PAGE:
Cover image for Memory : how we use it, lose it, and can improve it
Memory : how we use it, lose it, and can improve it
Samuel, David.
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Publication Information:
New York : New York University Press, [1999]

Physical Description:
x, 128 pages ; 24 cm
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QP406 .S26 1999 Adult Non-Fiction Central Closed Stacks

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Few things are as essential to our lives-and as apparently unfathomable-as our memories. As Jane Austen's heroine Fanny Price remarks in Mansfield Park , "if any one faculty of our nature may be called more wonderful than the rest, I do think it is memory . . . sometimes so retentive and so serviceable, so obedient-and at others so bewildered and so weak."

In Memory , David Samuel draws on a lifetime of scientific research to produce an informative and wide-ranging view of the subject. He examines how memory has been investigated in the past and what modern studies of brain structure and function can tell us about it. He then goes on to discuss long-term, short-term, and working memory, the limits to and normal loss of memory, the effects of alcohol, drugs and anxiety, Alzheimer's, and both deliberate and unintentional fraud in "tricks of memory."

While exploring the future of memory research, he also addresses the age-old questions of how to improve our memory and why certain people, such as diplomats, actors and doormen, have such good memories.

Author Notes

David Samuel is Emeritus Professor of Physical Chemistry in the Department of Neurobiology at the Weizmann Institute of Science in Rehovot, Israel. He was the Founder and Director of the Centre for the Chemistry of the Brain and Behaviour, and a member of the International Brain Research Organization (IBRO) and many other academic organizations. He has been a visiting professor at universities in the United Kingdom, Canada and the United States, including University of California at Berkeley, Harvard and Yale.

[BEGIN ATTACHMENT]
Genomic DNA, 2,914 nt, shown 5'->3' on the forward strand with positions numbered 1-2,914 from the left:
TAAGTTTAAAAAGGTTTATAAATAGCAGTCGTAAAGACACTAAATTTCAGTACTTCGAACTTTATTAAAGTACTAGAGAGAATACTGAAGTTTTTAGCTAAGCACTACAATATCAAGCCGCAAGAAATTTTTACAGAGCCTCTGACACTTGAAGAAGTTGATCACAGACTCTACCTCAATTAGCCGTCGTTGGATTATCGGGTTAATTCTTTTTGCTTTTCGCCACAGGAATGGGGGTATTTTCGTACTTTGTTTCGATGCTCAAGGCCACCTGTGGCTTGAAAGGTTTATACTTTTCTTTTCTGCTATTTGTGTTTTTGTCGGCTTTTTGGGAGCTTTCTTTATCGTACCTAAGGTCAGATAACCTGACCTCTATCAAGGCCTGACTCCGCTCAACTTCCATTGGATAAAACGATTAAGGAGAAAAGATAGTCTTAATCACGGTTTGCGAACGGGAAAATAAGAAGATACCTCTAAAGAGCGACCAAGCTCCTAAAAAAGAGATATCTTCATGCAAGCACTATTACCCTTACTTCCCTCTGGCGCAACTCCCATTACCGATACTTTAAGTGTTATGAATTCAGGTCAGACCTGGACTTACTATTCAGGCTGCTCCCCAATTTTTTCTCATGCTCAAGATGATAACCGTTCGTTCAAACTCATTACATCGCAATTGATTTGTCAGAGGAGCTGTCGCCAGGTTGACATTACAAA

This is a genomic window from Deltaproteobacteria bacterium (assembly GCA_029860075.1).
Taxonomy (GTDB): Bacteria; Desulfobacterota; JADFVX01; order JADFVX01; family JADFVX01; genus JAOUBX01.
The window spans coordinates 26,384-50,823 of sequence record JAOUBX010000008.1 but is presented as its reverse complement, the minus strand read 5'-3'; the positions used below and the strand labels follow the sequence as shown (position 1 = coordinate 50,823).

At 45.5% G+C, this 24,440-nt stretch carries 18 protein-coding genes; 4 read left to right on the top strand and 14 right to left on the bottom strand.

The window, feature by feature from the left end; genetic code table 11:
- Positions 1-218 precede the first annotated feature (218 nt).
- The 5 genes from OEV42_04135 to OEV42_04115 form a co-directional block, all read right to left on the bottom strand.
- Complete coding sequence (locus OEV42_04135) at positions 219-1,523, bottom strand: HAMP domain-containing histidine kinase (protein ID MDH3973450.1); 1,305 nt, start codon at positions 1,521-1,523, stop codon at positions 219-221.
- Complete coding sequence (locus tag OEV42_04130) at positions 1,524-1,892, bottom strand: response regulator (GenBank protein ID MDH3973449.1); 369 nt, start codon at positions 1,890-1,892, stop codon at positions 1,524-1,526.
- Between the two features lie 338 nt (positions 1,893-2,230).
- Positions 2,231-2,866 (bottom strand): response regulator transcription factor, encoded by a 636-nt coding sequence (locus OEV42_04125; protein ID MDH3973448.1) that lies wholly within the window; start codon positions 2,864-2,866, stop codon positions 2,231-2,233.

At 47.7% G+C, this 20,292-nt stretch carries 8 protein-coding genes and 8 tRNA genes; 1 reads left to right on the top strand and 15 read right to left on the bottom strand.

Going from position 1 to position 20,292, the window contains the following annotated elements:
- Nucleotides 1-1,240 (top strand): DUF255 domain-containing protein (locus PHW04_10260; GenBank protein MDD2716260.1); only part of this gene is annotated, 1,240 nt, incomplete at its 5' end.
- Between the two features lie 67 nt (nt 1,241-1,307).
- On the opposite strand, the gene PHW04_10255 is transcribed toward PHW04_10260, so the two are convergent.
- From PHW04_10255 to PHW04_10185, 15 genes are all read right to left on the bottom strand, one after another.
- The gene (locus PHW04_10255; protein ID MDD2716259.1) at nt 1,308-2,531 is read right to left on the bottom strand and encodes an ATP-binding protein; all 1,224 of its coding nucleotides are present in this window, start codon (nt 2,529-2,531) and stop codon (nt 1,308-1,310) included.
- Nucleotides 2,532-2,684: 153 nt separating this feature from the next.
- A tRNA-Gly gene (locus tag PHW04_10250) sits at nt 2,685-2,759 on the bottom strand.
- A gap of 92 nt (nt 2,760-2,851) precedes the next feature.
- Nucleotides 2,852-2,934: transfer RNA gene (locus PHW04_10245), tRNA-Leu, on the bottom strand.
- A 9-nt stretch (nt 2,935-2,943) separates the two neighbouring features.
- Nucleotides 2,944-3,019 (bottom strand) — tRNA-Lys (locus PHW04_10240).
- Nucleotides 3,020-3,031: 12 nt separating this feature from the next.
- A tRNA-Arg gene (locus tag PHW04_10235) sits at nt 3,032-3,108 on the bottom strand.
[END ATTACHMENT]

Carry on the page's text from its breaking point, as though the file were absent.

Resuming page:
Reviews 1

Choice Review

As an introduction to the excitement of psychological research, particularly on memory, this book succeeds. Samuel focuses on the intriguing and provocative results of investigations of memory, though he makes little effort to integrate these findings or tell a coherent story. Heavily reductionist, the discussion emphasizes brain mechanisms in the storage and loss of information and gives relatively little coverage to the more psychological variables--e.g., interference to explain memory failure--and the role of mnemonics in improvement. Samuel tends to end each discussion with the observation that phenomenon are not well understood and represent problems for the future, but part of the reason things seem unclear is the author's failure to provide careful definition. For example, he says recall is "the reproduction of information ... from memory" and "differs ... from retrieval," but retrieval is "a general term for recalling information." Most useful to undergraduate students--who should read it in conjunction with Daniel Dennett's more positive and equally accessible Consciousness Explained (1991) or Steven Pinker's How the Mind Works (CH, Apr'98)--Samuel's challenging introduction should lead the uninitiated into further exploration of these topics. P. L. Derks; emeritus, College of William and Mary

Table of Contents

Prefacep. ix
Acknowledgmentsp. xi
1 What is memory?p. 1
2 The brainp. 15
3 The six sensesp. 33
4 Memory and memoriesp. 49
5 Losing one's memoryp. 71
6 Regaining one's memoryp. 91
7 The future of memory research: problems and possibilitiesp. 107
Glossaryp. 117
Bibliographyp. 122
Indexp. 123